There is now plenty of evidence that long-term use of biological TNF-inhibitors benefits from knowledge of the fate of the drugs in individual patients and whether or not a drug induces ADA (1). Trough serum levels of drugs are surrogate PK-markers. These levels vary markedly between patients, and they often differ over time even in the same individual (7, 8). These differences depend not only on the structure and formulation of the TNF-antagonists, and route and frequency of administration, but also on patient characteristics, for example, age, sex, weight, underlying and intercurrent diseases, parallel medications, and individual immune responsiveness. If patients with LOR are monitored for circulating drug levels, one would be able to adjust treatment intensity on the basis of pharmaceutical evidence. In patients with low TNF-neutralizing capacity, higher dosage or more frequent administration of the drug would be logical, provided there are no ADA. On the other hand, some patients with primary LOR have therapeutic or in some cases very high drug levels, and these patients are not likely to benefit from intensified therapy (9). Changing to another TNF-antagonist is also likely to be ineffective, because these patients are unresponsive despite already high anti-TNF activity in the blood. Interestingly, the findings of supra-therapeutic concentrations of drug in patients with LOR raise the question if TNF is a pathogenetic factor in all patients with the same diagnosis (10). Nonetheless, monitoring functionally active drugs is warranted in patients with primary LOR because demonstration of high drug levels, and absence of ADA, would allow early change to effective treatment, thus saving months of useless and expensive therapies.

Safer Therapies Based on Testings for Drug Immunogenicity

Sooner or later, many patients treated with anti-TNF biopharmaceuticals experience side-effects or LOR (11). In some cases, LOR can be related to individual differences in bioavailability and to mechanisms underlying inflammation in the affected tissues, including infections and changes in companion therapies. A major contributor to secondary response failure, however, is drug immunogenicity with production of ADA that neutralizes the drug’s TNF-antagonistic effect and/or clears the drug from the circulation (2). In RA and CD patients, for example, half the patients with initial response to infliximab suffer LOR at later stages, and ADA have repeatedly been shown to associate with LOR development. This frequency may even be a low estimate, because the full impact of drug immunogenicity is realized only if patients are monitored for ADA on a routine basis or every time side-effects or treatment failure occurs. If not, as is the usual situation today, physicians will never know that ADA could be the cause of side-effects and LOR.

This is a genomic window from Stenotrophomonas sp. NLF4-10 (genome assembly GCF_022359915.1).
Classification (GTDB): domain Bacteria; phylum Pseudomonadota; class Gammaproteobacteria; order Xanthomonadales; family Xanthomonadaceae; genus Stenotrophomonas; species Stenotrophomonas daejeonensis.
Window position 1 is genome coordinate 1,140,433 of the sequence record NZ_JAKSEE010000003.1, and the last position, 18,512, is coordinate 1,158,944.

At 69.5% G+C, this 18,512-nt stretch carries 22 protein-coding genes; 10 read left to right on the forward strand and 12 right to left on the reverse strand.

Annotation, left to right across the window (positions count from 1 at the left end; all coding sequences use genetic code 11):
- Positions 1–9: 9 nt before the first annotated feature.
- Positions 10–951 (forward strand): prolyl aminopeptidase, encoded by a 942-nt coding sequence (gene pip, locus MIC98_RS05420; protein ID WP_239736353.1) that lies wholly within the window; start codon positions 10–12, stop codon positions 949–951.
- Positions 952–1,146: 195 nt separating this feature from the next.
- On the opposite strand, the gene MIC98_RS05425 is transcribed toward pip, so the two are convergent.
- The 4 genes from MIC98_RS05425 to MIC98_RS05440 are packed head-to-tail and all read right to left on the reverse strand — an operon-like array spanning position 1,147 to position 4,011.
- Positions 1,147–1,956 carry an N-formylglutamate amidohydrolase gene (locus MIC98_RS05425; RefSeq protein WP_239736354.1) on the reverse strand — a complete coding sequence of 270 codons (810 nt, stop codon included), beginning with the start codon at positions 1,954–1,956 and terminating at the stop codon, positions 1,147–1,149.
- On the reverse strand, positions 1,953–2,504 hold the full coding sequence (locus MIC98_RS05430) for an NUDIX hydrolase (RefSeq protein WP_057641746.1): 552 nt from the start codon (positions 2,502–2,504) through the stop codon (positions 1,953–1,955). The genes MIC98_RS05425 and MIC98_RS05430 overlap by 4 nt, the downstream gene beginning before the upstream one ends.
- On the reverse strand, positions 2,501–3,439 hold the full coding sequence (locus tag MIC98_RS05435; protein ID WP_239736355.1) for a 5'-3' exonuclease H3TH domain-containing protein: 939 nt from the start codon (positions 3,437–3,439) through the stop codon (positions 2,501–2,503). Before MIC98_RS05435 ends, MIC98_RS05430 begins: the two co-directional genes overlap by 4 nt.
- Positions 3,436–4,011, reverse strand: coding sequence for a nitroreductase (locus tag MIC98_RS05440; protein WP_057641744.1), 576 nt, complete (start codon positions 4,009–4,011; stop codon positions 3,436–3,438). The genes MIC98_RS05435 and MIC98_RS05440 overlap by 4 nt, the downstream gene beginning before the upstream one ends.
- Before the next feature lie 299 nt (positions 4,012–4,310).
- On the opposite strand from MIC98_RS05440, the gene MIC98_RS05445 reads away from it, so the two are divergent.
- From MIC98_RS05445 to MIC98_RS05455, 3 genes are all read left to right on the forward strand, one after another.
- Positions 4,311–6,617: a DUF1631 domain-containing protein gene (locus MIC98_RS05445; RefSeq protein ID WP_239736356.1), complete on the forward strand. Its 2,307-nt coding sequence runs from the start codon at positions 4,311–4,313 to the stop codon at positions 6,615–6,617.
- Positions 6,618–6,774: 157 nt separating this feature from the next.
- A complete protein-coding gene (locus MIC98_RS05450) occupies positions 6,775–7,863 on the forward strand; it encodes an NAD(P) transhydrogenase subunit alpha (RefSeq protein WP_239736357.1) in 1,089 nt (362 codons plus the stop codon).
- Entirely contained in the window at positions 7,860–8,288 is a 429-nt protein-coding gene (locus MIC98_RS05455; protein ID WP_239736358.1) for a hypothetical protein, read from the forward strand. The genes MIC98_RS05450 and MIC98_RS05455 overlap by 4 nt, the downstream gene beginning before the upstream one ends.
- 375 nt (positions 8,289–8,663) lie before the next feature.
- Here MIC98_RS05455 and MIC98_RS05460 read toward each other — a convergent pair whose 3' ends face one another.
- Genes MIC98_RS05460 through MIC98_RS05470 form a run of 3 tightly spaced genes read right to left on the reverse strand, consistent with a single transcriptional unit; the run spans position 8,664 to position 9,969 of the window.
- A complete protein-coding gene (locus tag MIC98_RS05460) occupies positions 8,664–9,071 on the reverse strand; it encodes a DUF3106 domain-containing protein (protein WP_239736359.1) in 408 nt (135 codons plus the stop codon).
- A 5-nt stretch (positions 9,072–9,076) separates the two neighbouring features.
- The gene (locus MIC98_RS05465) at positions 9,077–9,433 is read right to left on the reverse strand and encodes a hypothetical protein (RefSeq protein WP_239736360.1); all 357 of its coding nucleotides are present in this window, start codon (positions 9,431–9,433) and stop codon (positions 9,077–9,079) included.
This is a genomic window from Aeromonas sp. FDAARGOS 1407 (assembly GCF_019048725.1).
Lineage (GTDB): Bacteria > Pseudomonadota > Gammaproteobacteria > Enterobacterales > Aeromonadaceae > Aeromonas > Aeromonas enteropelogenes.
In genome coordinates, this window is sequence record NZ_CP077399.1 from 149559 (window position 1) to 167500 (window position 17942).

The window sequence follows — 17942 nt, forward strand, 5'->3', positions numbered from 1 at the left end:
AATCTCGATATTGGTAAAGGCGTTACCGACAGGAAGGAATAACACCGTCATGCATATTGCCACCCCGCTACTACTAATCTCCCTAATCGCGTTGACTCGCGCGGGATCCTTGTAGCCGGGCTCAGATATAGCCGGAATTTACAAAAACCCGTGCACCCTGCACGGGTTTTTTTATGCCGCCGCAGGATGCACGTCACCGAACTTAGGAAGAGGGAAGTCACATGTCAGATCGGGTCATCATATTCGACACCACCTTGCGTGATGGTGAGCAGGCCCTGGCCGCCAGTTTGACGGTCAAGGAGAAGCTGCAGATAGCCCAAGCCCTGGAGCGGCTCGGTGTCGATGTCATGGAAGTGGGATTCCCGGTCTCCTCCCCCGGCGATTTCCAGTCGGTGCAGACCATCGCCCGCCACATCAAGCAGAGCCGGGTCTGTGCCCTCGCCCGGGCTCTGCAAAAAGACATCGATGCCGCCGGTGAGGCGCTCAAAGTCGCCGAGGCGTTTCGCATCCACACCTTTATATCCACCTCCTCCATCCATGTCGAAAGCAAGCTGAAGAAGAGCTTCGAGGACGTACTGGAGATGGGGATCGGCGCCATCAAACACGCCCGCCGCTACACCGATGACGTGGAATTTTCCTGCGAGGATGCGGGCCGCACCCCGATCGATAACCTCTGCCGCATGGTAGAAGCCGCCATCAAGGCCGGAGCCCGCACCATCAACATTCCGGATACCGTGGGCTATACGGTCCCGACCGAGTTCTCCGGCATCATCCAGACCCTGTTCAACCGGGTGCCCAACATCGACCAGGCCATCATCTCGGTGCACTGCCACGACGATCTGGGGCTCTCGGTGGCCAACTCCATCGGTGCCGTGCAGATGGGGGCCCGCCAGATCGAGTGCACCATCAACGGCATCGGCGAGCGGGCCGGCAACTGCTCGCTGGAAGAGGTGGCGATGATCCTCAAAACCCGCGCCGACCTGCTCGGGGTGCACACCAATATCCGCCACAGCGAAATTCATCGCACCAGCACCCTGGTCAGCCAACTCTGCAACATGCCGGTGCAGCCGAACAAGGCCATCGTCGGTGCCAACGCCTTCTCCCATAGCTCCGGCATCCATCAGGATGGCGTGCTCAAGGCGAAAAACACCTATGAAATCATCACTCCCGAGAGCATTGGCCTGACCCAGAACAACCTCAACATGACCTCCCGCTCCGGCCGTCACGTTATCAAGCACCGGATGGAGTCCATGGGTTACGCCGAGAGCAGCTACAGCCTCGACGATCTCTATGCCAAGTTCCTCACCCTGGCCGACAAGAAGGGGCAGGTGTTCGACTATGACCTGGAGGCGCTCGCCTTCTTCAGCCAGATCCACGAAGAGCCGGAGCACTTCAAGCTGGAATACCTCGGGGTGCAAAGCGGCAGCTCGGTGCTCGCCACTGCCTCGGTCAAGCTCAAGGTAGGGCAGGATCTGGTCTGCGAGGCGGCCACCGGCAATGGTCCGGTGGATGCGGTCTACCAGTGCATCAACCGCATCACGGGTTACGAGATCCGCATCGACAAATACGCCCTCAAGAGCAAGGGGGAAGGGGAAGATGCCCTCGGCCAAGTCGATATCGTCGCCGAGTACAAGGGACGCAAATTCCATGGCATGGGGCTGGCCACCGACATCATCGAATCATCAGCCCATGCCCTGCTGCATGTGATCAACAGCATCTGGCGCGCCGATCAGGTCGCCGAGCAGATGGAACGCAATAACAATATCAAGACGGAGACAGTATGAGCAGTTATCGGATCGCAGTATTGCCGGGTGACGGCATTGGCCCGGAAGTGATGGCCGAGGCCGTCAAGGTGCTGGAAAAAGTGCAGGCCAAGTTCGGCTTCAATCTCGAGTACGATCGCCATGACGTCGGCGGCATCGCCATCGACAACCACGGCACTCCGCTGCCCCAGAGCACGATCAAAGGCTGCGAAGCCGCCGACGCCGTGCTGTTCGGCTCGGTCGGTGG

It is known that trough serum levels of drug decline as soon as ADA appears. In many cases, the drug disappears completely as documented in RA patients treated with infliximab (Figure 1). Investigations of RA and CD patients have also shown that low serum levels of infliximab, adalimumab, and etanercept, and the presence of ADA correlate with the requirement for dose increase and therapeutic failure. Furthermore, serious side-effects that could be mediated by drug–ADA immune complexes have also been reported. These include infusion and allergic reactions, serum sickness, bronchospasm, arthus reactions, and vasculitis, some with fatal outcome (7, 12). In view of such findings, it is notable that the majority of patients still receive TNF-antagonists without attention to safety issues related to induction of ADA.

FIGURE 1
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Figure 1. Temporal association of circulating drug (infliximab) and ADA levels. Trough serum levels of infliximab and anti-infliximab antibody (ADA) were measured in 106 RA patients using radioimmunoassay. Infliximab was administered at a dosage of 3 mg/kg. Note the step-by-step disappearance of infliximab when ADA develop (44% of patients were ADA-positive after 6 months). With permission from Arthritis and Rheumatism (7).

An important but often neglected aspect of testing-based therapeutic strategies is the necessity for assays to accurately and reliably report serum levels of active drug and ADA. Assessing ADA, for example, is generally impeded by the fact that most anti-TNF drugs are by themselves immunoglobulin constructs, and by the complexity of detecting antibodies against antibodies in various binding assays; see accompanying article.

Testing-Based Strategies for Therapeutic Guidance